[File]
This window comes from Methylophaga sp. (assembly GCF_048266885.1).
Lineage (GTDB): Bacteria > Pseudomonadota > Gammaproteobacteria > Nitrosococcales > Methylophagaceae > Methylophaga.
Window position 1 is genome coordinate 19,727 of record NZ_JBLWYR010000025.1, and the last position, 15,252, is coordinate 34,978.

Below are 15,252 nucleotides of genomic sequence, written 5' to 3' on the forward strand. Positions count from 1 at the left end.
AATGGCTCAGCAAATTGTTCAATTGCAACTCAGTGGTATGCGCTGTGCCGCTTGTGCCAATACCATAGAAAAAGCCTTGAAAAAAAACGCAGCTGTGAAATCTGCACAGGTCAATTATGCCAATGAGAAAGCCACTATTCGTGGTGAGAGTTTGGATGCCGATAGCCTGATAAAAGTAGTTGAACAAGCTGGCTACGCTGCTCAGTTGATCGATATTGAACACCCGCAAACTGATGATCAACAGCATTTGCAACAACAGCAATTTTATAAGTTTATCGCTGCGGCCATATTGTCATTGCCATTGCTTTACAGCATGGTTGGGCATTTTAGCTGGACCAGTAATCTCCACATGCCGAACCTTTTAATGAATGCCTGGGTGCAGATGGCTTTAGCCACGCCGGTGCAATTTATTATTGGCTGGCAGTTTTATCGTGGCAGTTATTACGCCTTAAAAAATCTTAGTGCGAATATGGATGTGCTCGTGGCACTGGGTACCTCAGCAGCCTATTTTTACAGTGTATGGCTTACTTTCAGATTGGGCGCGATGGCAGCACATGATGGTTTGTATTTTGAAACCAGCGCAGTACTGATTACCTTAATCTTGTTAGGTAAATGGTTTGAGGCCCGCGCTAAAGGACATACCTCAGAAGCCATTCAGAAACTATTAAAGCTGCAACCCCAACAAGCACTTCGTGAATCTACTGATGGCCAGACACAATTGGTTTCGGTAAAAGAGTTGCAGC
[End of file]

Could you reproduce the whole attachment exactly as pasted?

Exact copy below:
This window comes from Methylophaga sp. (assembly GCF_048266885.1).
Lineage (GTDB): Bacteria > Pseudomonadota > Gammaproteobacteria > Nitrosococcales > Methylophagaceae > Methylophaga.
Window position 1 is genome coordinate 19,727 of record NZ_JBLWYR010000025.1, and the last position, 15,252, is coordinate 34,978.

Below are 15,252 nucleotides of genomic sequence, written 5' to 3' on the forward strand. Positions count from 1 at the left end.
AATGGCTCAGCAAATTGTTCAATTGCAACTCAGTGGTATGCGCTGTGCCGCTTGTGCCAATACCATAGAAAAAGCCTTGAAAAAAAACGCAGCTGTGAAATCTGCACAGGTCAATTATGCCAATGAGAAAGCCACTATTCGTGGTGAGAGTTTGGATGCCGATAGCCTGATAAAAGTAGTTGAACAAGCTGGCTACGCTGCTCAGTTGATCGATATTGAACACCCGCAAACTGATGATCAACAGCATTTGCAACAACAGCAATTTTATAAGTTTATCGCTGCGGCCATATTGTCATTGCCATTGCTTTACAGCATGGTTGGGCATTTTAGCTGGACCAGTAATCTCCACATGCCGAACCTTTTAATGAATGCCTGGGTGCAGATGGCTTTAGCCACGCCGGTGCAATTTATTATTGGCTGGCAGTTTTATCGTGGCAGTTATTACGCCTTAAAAAATCTTAGTGCGAATATGGATGTGCTCGTGGCACTGGGTACCTCAGCAGCCTATTTTTACAGTGTATGGCTTACTTTCAGATTGGGCGCGATGGCAGCACATGATGGTTTGTATTTTGAAACCAGCGCAGTACTGATTACCTTAATCTTGTTAGGTAAATGGTTTGAGGCCCGCGCTAAAGGACATACCTCAGAAGCCATTCAGAAACTATTAAAGCTGCAACCCCAACAAGCACTTCGTGAATCTACTGATGGCCAGACACAATTGGTTTCGGTAAAAGAGTTGCAGC